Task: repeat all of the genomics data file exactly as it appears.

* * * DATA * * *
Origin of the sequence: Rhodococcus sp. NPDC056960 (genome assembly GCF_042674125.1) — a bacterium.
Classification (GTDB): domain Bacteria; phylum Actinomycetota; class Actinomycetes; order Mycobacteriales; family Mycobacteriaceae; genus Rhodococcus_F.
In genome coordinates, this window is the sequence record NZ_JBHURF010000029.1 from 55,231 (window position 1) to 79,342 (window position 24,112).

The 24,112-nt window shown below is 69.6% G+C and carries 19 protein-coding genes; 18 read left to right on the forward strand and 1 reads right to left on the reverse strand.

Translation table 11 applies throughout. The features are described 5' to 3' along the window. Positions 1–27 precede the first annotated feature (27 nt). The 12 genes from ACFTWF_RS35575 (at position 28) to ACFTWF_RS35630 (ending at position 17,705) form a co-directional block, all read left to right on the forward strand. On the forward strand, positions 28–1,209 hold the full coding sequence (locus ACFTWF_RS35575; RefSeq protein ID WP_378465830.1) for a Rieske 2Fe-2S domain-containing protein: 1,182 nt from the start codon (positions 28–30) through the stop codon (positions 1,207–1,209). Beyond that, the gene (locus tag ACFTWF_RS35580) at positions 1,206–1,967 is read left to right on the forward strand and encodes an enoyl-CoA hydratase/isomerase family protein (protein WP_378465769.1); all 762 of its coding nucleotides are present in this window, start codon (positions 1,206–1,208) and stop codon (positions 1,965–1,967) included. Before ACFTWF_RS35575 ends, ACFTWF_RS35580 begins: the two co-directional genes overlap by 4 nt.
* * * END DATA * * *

Origin of the sequence: Rhodococcus sp. NPDC056960 (genome assembly GCF_042674125.1) — a bacterium.
Classification (GTDB): domain Bacteria; phylum Actinomycetota; class Actinomycetes; order Mycobacteriales; family Mycobacteriaceae; genus Rhodococcus_F.
In genome coordinates, this window is the sequence record NZ_JBHURF010000029.1 from 55,231 (window position 1) to 79,342 (window position 24,112).

The 24,112-nt window shown below is 69.6% G+C and carries 19 protein-coding genes; 18 read left to right on the forward strand and 1 reads right to left on the reverse strand.

Translation table 11 applies throughout. The features are described 5' to 3' along the window. Positions 1–27 precede the first annotated feature (27 nt). The 12 genes from ACFTWF_RS35575 (at position 28) to ACFTWF_RS35630 (ending at position 17,705) form a co-directional block, all read left to right on the forward strand. On the forward strand, positions 28–1,209 hold the full coding sequence (locus ACFTWF_RS35575; RefSeq protein ID WP_378465830.1) for a Rieske 2Fe-2S domain-containing protein: 1,182 nt from the start codon (positions 28–30) through the stop codon (positions 1,207–1,209). Beyond that, the gene (locus tag ACFTWF_RS35580) at positions 1,206–1,967 is read left to right on the forward strand and encodes an enoyl-CoA hydratase/isomerase family protein (protein WP_378465769.1); all 762 of its coding nucleotides are present in this window, start codon (positions 1,206–1,208) and stop codon (positions 1,965–1,967) included. Before ACFTWF_RS35575 ends, ACFTWF_RS35580 begins: the two co-directional genes overlap by 4 nt.